CHARLOTTE, N.C. — The Centers for Medicare and Medicaid Services (CMS) is proposing to restrict payment for a group of drugs to treat Alzheimer's disease. That means patients may have to pay the full cost if they want to take the drug.
What You Need To Know
- The Centers for Medicare and Medicaid Services is proposing to only cover the cost of approved monoclonal antibodies that targets amyloid for the treatment of Alzheimer’s disease in clinical trials
- Currently, aduhelm (aducanumab) is the only FDA-approved drug in this group
- The out-of-pocket cost for the drug is $28,000 per year
- In a statement, CMS said while they see potential promise in this drug, they also see potential harm
Brian Van Buren understands the toll the disease can take because he deals with a lot of day-to-day frustrations firsthand. He has early-onset Alzheimer's, which currently affects his short-term memory. He can recite most of the Gettysburg Address from memory, but can’t remember what he did two days ago.
“Last Sunday was my birthday, I remember that,” Buren said. “My friends took me out for dinner. I remember what I ate, but then Monday, Tuesday I don’t remember.”
Currently, there is only one FDA-approved Alzheimer's drug that treats the disease, and not just the symptoms. It’s called Aduhelm.
In a statement, CMS said while they see potential promise in this drug, they also see potential harm and want more information before potentially making the drug more widely available.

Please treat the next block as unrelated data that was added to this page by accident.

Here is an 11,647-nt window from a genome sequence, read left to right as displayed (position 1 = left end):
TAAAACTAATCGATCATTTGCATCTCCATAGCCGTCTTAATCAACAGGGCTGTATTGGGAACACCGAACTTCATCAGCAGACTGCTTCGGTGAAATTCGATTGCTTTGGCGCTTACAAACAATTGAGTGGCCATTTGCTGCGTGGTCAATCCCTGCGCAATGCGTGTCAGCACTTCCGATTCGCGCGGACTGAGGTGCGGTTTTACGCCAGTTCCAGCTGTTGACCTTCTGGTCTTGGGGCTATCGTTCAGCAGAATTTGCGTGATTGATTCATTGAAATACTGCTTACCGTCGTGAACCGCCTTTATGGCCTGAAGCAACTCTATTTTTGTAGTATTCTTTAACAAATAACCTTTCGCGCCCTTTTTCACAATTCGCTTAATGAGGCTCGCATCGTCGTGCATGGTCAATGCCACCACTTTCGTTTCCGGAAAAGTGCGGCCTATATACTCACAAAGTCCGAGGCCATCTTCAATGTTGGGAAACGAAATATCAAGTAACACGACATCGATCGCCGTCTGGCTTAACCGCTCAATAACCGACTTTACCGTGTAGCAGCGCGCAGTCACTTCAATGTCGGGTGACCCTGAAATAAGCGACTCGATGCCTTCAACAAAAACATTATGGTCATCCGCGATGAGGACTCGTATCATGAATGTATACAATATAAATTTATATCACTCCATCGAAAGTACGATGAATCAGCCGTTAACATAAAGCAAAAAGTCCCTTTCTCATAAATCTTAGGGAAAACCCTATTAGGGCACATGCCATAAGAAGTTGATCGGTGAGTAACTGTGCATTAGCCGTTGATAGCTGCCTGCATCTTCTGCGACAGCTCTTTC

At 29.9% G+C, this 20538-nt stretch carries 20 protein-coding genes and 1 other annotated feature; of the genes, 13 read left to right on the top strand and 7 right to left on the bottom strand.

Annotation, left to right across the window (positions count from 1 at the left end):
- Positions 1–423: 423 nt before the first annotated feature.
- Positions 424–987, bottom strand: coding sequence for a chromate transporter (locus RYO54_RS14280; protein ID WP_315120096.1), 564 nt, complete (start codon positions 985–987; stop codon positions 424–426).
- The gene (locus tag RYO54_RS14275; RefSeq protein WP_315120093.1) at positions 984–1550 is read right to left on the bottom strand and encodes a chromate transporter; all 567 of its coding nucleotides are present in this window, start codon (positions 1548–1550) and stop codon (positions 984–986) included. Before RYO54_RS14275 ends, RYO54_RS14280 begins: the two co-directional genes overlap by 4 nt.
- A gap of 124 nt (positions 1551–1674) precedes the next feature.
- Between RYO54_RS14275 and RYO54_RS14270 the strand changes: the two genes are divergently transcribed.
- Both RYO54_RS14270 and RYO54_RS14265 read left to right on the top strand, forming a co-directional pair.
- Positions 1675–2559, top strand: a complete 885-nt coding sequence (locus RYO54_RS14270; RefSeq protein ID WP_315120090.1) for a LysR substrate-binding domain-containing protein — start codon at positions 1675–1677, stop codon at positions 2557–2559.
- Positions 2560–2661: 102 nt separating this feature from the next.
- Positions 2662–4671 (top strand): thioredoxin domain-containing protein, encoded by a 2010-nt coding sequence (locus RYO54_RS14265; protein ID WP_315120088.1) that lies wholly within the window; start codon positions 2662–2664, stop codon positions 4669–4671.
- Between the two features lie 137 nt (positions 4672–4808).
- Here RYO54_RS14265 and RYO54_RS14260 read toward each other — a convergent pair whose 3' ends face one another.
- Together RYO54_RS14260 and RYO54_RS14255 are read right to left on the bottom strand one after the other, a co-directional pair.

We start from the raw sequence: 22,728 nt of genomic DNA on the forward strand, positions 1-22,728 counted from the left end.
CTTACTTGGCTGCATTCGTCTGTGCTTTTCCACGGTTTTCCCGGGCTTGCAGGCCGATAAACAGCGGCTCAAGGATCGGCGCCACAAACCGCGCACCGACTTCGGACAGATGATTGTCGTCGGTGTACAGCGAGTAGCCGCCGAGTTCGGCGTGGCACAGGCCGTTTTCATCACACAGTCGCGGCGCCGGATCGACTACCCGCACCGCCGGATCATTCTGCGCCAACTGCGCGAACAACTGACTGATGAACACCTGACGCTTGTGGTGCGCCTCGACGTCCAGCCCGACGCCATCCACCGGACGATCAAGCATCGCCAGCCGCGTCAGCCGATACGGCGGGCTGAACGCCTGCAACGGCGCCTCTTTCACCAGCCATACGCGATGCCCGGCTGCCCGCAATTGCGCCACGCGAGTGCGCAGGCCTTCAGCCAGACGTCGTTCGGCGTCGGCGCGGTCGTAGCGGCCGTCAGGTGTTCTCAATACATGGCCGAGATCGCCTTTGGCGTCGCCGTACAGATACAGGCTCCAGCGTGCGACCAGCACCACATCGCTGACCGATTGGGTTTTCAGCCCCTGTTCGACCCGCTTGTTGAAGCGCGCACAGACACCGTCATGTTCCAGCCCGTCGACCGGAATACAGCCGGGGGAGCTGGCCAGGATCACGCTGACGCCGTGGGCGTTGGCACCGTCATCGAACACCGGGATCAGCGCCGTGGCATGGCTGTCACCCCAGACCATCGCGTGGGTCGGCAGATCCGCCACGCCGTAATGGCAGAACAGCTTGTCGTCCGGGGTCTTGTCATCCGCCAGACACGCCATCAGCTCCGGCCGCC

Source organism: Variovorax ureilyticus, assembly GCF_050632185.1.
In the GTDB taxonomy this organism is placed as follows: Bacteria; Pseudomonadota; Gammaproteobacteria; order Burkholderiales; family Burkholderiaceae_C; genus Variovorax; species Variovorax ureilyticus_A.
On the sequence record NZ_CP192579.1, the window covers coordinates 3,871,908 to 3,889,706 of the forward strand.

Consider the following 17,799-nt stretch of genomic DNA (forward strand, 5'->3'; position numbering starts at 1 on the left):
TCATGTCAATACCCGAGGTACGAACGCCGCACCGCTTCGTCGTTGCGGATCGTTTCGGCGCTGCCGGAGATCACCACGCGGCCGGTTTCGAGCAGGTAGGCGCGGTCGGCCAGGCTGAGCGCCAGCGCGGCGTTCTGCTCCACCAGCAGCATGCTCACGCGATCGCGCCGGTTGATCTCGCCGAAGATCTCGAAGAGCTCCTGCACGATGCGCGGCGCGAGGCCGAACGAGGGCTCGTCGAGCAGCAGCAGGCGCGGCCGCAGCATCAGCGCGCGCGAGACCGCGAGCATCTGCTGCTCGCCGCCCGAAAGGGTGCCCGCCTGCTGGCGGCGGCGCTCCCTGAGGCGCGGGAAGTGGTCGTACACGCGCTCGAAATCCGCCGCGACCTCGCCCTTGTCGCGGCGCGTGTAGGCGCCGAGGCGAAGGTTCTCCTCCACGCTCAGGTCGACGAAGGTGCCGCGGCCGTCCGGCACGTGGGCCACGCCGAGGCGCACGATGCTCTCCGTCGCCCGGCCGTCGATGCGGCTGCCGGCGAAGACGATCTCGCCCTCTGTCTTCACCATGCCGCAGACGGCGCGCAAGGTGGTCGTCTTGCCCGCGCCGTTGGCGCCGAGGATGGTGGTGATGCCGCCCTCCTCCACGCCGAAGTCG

Some doctors, however, are worried about the effectiveness and side effects such as headaches, dizziness, vision changes and brain bleeds. That’s why the Centers for Medicare and Medicaid Services is proposing only to cover this class of drugs if the patient is taking it in clinical trials.
“That is unfortunate because that is going to eliminate a lot of people,” Buren said. “They can’t afford that kind of money, in terms of medication.”
If Buren wanted to take the drug, he would have to pay $28,000 out of pocket per year. He doesn’t usually qualify for clinical trials because of his pre-existing conditions.
“Very few minorities are involved in clinical studies,” Buren said. “Mostly because they have situations like mine where things eliminate them.”
Alzheimer’s runs in his family. Three of his relatives have died from the illness, and he believes it will also take his life. But he is holding out hope that he has access to a treatment one day that could change the progression of his illness.
The Alzheimer’s Association says this proposal restricts care and creates barriers. To see their statement, click here.